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Wounded titans : American presidents and the perils of power /
Max Lerner ; edited, and with an introduction by Robert Schmuhl.
1st ed.
New York : Arcade Pub. ; [Boston, Mass.] : Distributed by Little, Brown and Co., c1996.
xx, 437 p. ; 24 cm.
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added author
New York : Arcade Pub. ; [Boston, Mass.] : Distributed by Little, Brown and Co., c1996.
catalogue key
Includes bibliographical references.
A Look Inside
Full Text Reviews
Appeared in Publishers Weekly on 1996-09-23:
Edited and with an introduction by Robert Schmuhl, this is a hefty collection of the late Max Lerner's (1902-1992) writings on the American presidency. From a magazine article first published in the 1940s (on why FDR would be reelected), through essays that appeared in the 1950s (on presidential style and on how the cumbersome democratic system responds to crises), to his last newspaper column, published in 1992 (on judging presidents: Truman is his "hero"), the book reflects Lerner's dual career as both an academic and a journalist. He discusses Jefferson (our "philosopher king") and Lincoln, the role of eros and the presidency (focusing on Kennedy) and makes the hardly startling observation that, although Americans confer considerable grandeur on their elected leaders, presidents are in fact simply men, wounded titans. The shorter newspaper columns‘on-the-spot observations of presidents from Roosevelt to Bush‘fill about half the book and make for the more lively reading. The brief notes by Schmuhl, chair of the department of American studies at Notre Dame, set the stage nicely. (Nov.)
Appeared in Library Journal on 1996-10-15:
Part historian, part journalist, Russian-born Lerner (1902-92) brought broad background and progressive perspective to commentary on American political culture, assuring his place among 20th-century political columnists. Lerner was noted for his clarity and his criticism of rigid thinking. Schmuhl, a longtime friend of Lerner's and chair of the Department of American Studies at the University of Notre Dame, presents a useful collection of Lerner's works on the presidency, with special focus on the presidents Lerner covered‘FDR through Clinton. While he considered FDR the century's greatest president, he came to admire Truman the most. This volume would have been enhanced by a biographical survey evaluating Lerner and his place in political commentary. Recommended for specialized collections.‘William D. Pederson, Louisiana State Univ., Shreveport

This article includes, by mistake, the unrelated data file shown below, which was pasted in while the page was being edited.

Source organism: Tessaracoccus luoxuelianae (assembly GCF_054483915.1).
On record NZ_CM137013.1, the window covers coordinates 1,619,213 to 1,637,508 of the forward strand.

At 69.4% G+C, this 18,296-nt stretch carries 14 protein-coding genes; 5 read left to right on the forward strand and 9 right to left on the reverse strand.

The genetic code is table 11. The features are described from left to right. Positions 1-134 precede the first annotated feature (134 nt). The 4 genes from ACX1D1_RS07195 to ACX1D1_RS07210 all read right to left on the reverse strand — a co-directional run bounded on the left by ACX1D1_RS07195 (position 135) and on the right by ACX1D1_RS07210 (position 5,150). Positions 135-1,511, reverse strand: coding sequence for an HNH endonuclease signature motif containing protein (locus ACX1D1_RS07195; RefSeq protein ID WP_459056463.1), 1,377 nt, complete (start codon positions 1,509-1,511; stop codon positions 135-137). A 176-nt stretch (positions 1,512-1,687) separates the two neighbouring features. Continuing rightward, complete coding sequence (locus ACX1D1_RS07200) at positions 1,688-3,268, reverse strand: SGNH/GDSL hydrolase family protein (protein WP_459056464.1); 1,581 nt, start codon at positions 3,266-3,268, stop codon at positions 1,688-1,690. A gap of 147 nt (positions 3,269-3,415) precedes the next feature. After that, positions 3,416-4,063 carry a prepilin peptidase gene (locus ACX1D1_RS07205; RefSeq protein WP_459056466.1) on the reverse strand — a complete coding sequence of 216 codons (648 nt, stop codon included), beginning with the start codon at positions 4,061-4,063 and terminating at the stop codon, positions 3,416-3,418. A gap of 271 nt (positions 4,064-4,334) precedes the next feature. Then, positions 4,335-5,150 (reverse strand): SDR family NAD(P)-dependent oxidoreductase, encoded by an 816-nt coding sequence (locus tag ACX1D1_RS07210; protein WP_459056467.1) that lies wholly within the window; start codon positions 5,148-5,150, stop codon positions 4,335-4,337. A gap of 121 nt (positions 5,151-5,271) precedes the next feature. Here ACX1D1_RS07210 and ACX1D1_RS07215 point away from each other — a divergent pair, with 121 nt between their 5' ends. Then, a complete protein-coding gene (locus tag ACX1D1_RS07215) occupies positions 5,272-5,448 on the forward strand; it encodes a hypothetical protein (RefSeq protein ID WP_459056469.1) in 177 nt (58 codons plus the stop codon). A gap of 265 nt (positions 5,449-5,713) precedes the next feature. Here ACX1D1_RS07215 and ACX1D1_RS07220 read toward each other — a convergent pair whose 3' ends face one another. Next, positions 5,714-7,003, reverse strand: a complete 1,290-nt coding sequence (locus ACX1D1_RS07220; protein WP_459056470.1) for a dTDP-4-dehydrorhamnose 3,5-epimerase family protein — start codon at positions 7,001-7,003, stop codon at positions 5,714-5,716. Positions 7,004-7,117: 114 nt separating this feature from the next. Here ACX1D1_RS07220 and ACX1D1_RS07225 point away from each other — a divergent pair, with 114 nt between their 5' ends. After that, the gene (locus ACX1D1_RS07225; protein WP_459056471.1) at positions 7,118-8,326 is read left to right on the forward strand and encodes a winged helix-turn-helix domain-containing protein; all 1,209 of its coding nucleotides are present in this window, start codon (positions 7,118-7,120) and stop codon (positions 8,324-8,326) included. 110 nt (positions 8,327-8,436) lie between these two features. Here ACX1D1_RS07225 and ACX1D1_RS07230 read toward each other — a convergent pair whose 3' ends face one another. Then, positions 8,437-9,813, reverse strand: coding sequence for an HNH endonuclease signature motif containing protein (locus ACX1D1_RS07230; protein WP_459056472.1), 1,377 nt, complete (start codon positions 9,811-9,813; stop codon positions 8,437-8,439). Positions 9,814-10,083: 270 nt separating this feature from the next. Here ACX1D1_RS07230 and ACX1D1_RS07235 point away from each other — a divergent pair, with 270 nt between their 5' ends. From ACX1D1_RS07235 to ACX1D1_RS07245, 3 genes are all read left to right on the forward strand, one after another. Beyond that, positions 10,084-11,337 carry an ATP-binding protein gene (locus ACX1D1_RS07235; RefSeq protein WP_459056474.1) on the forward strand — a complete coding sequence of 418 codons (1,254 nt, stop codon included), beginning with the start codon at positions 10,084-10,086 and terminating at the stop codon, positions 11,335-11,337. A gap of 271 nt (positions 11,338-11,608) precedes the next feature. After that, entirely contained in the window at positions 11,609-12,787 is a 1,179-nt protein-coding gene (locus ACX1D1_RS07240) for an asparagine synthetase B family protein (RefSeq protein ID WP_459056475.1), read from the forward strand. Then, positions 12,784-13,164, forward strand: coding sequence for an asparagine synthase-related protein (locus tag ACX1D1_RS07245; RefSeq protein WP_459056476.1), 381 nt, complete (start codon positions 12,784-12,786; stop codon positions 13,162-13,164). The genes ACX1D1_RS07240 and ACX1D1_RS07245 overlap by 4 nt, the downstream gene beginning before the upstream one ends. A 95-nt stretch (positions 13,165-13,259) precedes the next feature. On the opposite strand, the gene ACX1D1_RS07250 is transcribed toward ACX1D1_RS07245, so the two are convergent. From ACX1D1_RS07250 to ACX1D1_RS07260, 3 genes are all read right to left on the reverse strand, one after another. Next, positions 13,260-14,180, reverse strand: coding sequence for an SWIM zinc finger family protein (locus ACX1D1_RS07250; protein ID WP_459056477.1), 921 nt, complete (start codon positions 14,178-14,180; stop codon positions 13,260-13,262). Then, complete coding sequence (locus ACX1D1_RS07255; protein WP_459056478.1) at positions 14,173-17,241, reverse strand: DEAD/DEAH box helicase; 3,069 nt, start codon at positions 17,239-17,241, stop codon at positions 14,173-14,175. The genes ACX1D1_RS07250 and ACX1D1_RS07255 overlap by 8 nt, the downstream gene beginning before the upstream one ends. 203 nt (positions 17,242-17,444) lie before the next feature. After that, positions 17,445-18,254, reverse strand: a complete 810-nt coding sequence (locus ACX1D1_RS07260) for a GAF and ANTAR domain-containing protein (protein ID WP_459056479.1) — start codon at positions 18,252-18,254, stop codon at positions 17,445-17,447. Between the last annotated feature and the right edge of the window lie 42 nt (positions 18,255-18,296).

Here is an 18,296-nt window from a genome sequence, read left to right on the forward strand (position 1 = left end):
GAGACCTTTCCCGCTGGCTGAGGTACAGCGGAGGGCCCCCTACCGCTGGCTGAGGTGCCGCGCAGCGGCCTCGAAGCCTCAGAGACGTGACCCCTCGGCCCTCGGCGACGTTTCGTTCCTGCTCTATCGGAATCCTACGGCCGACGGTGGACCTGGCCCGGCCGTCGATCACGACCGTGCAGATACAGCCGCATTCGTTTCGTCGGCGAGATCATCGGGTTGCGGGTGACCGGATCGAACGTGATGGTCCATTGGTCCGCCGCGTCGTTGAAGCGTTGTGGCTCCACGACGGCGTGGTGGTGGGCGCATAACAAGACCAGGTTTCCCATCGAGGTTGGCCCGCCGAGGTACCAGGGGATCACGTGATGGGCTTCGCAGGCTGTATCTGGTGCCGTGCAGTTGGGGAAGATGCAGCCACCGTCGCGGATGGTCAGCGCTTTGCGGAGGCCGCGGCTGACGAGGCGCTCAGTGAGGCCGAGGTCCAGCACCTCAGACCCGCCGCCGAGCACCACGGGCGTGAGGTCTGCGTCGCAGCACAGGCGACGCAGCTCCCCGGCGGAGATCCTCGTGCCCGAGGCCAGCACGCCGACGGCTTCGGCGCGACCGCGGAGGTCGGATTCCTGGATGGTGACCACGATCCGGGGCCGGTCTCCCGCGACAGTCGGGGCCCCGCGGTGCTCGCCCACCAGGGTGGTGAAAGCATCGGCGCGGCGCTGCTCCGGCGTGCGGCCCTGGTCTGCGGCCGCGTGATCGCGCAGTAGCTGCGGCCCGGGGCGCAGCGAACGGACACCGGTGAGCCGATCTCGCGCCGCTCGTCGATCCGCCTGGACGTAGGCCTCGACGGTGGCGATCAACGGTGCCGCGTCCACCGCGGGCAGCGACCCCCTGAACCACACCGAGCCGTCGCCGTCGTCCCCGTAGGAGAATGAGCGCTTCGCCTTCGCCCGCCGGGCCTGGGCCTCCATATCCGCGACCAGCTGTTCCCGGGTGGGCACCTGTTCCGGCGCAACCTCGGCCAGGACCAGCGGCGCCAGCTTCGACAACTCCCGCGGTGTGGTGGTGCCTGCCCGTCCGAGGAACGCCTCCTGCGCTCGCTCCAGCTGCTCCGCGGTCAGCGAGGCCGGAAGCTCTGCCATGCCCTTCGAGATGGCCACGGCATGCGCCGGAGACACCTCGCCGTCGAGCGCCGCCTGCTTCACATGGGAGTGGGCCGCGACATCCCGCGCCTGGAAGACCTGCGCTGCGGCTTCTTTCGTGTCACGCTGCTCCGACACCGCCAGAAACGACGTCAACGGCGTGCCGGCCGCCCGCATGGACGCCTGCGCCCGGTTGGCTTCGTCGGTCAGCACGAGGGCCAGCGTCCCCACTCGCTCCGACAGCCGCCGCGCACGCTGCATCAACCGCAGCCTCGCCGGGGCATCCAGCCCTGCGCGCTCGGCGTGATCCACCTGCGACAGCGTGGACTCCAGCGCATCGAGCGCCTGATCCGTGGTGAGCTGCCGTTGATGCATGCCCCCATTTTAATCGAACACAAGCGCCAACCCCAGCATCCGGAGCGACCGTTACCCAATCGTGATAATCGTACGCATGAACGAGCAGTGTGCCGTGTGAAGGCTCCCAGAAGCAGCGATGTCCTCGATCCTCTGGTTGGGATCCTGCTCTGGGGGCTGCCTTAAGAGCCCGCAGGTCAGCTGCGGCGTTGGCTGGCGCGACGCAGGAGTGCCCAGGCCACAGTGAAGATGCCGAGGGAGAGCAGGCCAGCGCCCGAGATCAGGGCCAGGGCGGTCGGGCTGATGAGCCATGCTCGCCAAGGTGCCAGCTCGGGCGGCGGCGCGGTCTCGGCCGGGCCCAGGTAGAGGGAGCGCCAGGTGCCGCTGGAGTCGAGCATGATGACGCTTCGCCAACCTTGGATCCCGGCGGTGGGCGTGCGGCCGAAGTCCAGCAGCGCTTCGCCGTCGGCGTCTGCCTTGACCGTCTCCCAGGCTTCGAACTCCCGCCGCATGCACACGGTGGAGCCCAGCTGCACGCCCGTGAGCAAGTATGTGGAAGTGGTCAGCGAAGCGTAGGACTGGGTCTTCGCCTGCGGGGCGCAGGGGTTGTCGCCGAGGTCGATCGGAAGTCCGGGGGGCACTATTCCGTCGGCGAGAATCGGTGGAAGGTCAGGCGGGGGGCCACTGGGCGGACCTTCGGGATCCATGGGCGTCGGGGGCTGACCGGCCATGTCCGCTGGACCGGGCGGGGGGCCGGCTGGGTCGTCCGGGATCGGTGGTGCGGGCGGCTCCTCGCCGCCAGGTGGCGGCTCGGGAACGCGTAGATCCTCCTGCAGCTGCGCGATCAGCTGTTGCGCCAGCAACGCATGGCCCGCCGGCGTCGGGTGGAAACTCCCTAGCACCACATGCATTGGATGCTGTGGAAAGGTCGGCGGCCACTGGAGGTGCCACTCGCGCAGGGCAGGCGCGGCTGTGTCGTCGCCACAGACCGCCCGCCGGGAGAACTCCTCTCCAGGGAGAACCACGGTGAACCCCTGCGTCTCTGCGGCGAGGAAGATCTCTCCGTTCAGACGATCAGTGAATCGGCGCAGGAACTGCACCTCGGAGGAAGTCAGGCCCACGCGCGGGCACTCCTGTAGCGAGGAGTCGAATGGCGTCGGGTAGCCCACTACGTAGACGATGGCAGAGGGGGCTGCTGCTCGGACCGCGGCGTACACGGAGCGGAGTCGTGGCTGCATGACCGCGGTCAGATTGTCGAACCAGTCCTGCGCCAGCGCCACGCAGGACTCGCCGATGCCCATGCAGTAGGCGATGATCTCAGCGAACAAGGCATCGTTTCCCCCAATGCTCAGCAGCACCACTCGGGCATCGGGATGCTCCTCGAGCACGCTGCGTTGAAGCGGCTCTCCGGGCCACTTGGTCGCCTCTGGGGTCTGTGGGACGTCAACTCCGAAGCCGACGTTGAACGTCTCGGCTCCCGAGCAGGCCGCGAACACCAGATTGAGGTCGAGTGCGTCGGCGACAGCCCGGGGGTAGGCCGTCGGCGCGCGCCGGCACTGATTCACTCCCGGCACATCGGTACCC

This item was reviewed in:
Kirkus Reviews, September 1996
Publishers Weekly, September 1996
Booklist, October 1996
Library Journal, October 1996
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Table of Contents
Editor's Introduction
Author's Prologue
The Style and Genius of American Politicsp. 5
Presidency and Demosp. 13
Presidential Leadership in the New Americap. 24
Wounded Titansp. 31
The Shaping of American Presidentsp. 46
Eros and Powerp. 62
Desire and Power in the White Housep. 86
The Ardors and Tribulations of the Journey of Liberalismp. 103
Thomas Jefferson: America's Philosopher-Kingp. 127
Abraham Lincoln: From the People, For the Peoplep. 139
Franklin D. Roosevelt: The Flawed Paradigmp. 152
Harry S Truman: The Plutarchian Presidentp. 186
Richard Nixon: The Torturous Descent from Olympusp. 218
Ronald Reagan: Commander of a Counterrevolutionp. 252
1940: Roosevelt vs. Willkiep. 269
1944: Roosevelt vs. Deweyp. 276
1948: Truman vs. Deweyp. 290
1952: Eisenhower vs. Stevensonp. 299
1956: Eisenhower vs. Stevensonp. 310
1960: Kennedy vs. Nixonp. 327
1964: Johnson vs. Goldwaterp. 344
1968: Nixon vs. Humphreyp. 353
1972: Nixon vs. McGovernp. 371
1976: Carter vs. Fordp. 382
1980: Reagan vs. Carterp. 396
1984: Reagan vs. Mondalep. 405
1988: Bush vs. Dukakisp. 415
1992: Clinton vs. Bushp. 425
President Hunting in an Electronic Wonderlandp. 431
Coda: The Last Columnp. 436
Table of Contents provided by Blackwell. All Rights Reserved.

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